What is called the Line of Marriage is that mark or marks, as the case may be, found on the side of the Mount under the fourth finger. I will first proceed to give all the details possible about these lines, and then call my reader's attentio... Read more of Signs Relating To Marriage at Palm Readings.orgInformational Site Network Informational
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World Wars

The Capture Of Dun
After the Americans had cleared the Saint Mihiel salient, Mar...

The United States At War--at Home
When any nation declares war, it immediately brings upon itse...

To Wish To Take Away One From The Immortal Glory Which Belongs
to the Allied armies, nor from the undying gratitude which we o...

Alsace-lorraine
On slight pretext, Germany in 1864 and in 1866 had made wars ...

The United States At War--in France
Adapted with a few omissions and changes in language from the...

Vive La France 1
The determination of the people of Alsace and Lorraine not ...

Song Of The Aviator
(This poem was written for an entertainment given by the Y.M....

The Little Old Road
There's a breath of May in the breeze On the little ol...

Joyce Kilmer
The first poet and author in the American army to give up his...

The Poilu
The soldier of France, the poilu, is a crusader. He is fight...

The Searchlights
Political morality differs from individual morality, because ...

The Quality Of Mercy
There is an old saying, Like king, like people, which means t...

Nations Born And Reborn
In America, and in many other countries, people have listened...

Four Soldiers
THE BOCHE The boche was chiefly what his masters made him....

President Wilson In France
On December 14, 1918, President Wilson arrived in Paris. He ...

The Secret Service
The United States did not declare war till nearly three years...

The Tommy
John Masefield, the English writer, says, St. George did not ...

November 11 1918
Sinners are said sometimes to repent and change their ways at...

A Boy Of Perugia
In the year 1500, Raphael was a boy of eighteen in Perugia wo...

The Unspeakable Turk
Although the great issues of the war were decided, and victor...



Just Before The Tide Turned






On the 27th of last May the Germans broke through the French position
at the Chemin des Dames, a position which had been considered by the
Allies as almost impregnable. They overthrew the French as they had
overthrown the British two months earlier. Day by day they came nearer
to Paris, until only thirty-nine miles separated them from their goal.
A few days more at the same rate of advance, and Paris was within range
of the German guns of terrific destructive power. Paris, the nerve
center of the French railroad system and the seat of many French war
industries, not only, but the very heart of France, far more to the
French people in its meaning and traditions than merely the capital of
the country; Paris in imminent danger of ruthless bombardment like
Rheims, in possible danger even of conquest by the brutal invader,
drunk with lust and with victory! As one Frenchman expressed it to me:
We felt in our faces the very breath of the approaching beast.

And whilst the Hunnish hordes came nearer and nearer, and the very roar
of the battle could be dimly and ominously heard from time to time in
Paris, there were air raids over the city practically every night, and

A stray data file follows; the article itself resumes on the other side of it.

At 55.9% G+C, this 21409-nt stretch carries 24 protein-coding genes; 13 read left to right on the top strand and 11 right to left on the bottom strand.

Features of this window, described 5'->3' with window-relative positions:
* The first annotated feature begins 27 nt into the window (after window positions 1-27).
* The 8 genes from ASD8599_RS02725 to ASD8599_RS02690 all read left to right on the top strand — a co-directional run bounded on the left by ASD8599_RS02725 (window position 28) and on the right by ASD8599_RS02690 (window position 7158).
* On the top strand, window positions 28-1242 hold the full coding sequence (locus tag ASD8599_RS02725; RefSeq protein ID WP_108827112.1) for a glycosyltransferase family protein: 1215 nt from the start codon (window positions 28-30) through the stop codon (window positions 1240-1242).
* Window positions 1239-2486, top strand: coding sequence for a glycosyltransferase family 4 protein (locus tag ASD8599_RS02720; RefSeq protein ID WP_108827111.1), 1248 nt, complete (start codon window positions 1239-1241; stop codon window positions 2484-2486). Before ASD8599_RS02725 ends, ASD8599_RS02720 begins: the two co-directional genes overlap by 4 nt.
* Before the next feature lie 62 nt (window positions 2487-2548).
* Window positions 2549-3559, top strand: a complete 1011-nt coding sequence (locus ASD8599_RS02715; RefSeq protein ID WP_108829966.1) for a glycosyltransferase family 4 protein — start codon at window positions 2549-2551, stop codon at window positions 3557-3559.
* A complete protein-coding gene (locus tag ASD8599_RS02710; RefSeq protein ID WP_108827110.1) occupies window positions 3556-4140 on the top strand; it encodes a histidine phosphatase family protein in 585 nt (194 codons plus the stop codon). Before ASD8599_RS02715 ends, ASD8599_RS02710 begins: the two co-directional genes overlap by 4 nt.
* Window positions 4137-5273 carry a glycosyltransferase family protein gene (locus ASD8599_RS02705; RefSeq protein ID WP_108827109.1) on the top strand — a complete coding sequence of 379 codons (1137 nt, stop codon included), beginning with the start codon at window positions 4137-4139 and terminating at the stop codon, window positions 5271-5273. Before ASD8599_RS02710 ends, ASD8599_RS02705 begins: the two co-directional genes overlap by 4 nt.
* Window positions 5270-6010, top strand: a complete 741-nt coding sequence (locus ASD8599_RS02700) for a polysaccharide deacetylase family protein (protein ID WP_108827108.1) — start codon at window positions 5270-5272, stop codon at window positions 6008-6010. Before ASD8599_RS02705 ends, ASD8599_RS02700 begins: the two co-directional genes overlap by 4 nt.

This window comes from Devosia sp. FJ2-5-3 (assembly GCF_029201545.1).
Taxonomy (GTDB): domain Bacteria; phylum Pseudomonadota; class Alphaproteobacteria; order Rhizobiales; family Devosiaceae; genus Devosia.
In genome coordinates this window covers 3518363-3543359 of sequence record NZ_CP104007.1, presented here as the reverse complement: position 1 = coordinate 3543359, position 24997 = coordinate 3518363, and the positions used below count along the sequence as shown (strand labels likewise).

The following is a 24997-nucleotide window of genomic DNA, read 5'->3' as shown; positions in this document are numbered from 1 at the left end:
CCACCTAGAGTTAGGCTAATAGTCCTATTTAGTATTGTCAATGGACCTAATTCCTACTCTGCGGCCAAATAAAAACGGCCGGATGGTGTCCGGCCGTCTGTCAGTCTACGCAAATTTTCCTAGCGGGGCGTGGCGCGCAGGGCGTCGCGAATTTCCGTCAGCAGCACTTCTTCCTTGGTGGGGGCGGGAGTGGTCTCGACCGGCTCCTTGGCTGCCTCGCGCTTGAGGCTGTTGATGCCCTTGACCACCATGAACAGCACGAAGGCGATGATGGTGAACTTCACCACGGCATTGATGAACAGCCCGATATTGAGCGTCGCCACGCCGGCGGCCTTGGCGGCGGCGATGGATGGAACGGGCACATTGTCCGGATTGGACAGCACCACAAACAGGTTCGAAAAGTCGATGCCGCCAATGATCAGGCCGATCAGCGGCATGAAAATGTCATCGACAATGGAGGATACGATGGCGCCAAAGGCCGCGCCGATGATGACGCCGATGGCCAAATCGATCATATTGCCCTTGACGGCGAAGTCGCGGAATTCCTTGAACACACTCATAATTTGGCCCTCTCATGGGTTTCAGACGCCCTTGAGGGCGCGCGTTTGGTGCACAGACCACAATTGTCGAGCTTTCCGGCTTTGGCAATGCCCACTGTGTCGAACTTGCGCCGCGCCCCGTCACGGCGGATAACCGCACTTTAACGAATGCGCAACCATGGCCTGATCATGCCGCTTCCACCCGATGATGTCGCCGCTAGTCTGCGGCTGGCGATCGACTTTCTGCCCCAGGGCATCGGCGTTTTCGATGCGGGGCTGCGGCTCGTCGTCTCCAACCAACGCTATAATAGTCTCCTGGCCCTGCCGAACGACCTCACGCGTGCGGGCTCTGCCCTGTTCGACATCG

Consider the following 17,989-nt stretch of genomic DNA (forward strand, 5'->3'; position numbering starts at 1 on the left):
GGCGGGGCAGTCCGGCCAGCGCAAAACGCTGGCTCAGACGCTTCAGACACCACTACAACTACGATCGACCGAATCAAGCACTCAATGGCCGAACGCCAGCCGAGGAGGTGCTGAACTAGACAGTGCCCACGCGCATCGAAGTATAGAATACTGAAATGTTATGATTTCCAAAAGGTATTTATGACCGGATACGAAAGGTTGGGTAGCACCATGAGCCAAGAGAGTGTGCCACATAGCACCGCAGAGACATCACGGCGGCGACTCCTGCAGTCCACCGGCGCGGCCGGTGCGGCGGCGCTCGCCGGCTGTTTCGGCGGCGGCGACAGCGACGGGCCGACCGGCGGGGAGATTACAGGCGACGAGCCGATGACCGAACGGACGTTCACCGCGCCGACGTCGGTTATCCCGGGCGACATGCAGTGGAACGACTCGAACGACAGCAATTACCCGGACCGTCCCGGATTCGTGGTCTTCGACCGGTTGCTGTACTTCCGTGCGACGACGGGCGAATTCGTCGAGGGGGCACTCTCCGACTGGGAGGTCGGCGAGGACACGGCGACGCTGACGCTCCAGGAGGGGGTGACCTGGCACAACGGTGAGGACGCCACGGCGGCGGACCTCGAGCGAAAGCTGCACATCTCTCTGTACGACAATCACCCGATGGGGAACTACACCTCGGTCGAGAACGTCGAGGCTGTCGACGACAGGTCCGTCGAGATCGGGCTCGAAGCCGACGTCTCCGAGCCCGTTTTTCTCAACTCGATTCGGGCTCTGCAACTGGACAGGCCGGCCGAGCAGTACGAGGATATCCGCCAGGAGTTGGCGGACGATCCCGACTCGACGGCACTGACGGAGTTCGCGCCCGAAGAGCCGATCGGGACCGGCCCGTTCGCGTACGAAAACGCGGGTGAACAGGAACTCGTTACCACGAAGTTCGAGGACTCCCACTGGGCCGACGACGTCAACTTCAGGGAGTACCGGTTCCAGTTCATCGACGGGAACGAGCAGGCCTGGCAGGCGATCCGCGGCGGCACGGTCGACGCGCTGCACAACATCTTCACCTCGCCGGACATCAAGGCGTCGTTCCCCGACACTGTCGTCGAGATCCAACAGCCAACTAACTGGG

the shells from the long-range monster guns installed some sixty or
seventy miles distant fell on its houses, places, and streets almost
every day.

They were not afraid, these superb men and women of France. They do
not know the meaning of fear in defense of their beloved soil and their
sacred ideals. There was no outward manifestation even of excitement
or apprehension. Calmly and resolutely they faced what destiny might
bring. But there was deep gloom in their hearts and dire forebodings.

They had fought and dared and suffered and sacrificed for well-nigh
four years. They had buried a million of their sons, brothers, and
fathers. They were bleeding from a million wounds and more. They
said: We will fight on to our last drop of blood, but alas! our
physical strength is ebbing. The enemy is more numerous by far than
we. Where can we look for aid? The British have just suffered grave
defeat. The Italians have their own soil to defend after the disaster
of last autumn. Our troops are in retreat. The Americans are not
ready and they are untried as yet in the fierce ordeal of modern
warfare. The Germans know well that in three months or six months the
Americans will be ready and strong in numbers. That is why they are
throwing every ounce of their formidable power against us now. The
Hun is at the gate now. Immeasurable consequences are at stake
now. It is a question of days, not of weeks or months. Where can we
look for aid now?

And out of their nooks and corners and hiding places crawled forth the
slimy brood of the Bolshevik-Socialists, of the Boloists, Caillauxists,
and pacifists, and they hissed into the ears of the people, Make
peace! Victory has become impossible. Why go on shedding rivers of
blood uselessly? The Germans will give you an honorable, even a
generous peace. Save Paris! Make peace!

The holy wrath of France crushed those serpents whenever their heads
became visible. Clemenceau, the embodiment of the dauntless spirit of
France, stood forth the very soul of patriotic ardor and indomitable
courage. But the serpents were there, crawling hidden in the grass,
ever hissing, Make peace!

And then, suddenly out of the gloom flashed the lightning of a new
sword, sharp and mighty, a sword which had never been drawn except for
freedom, a sword which had never known defeat--the sword of America!





Next: The Turning Of The Tide

Previous: To Wish To Take Away One From The Immortal Glory Which Belongs



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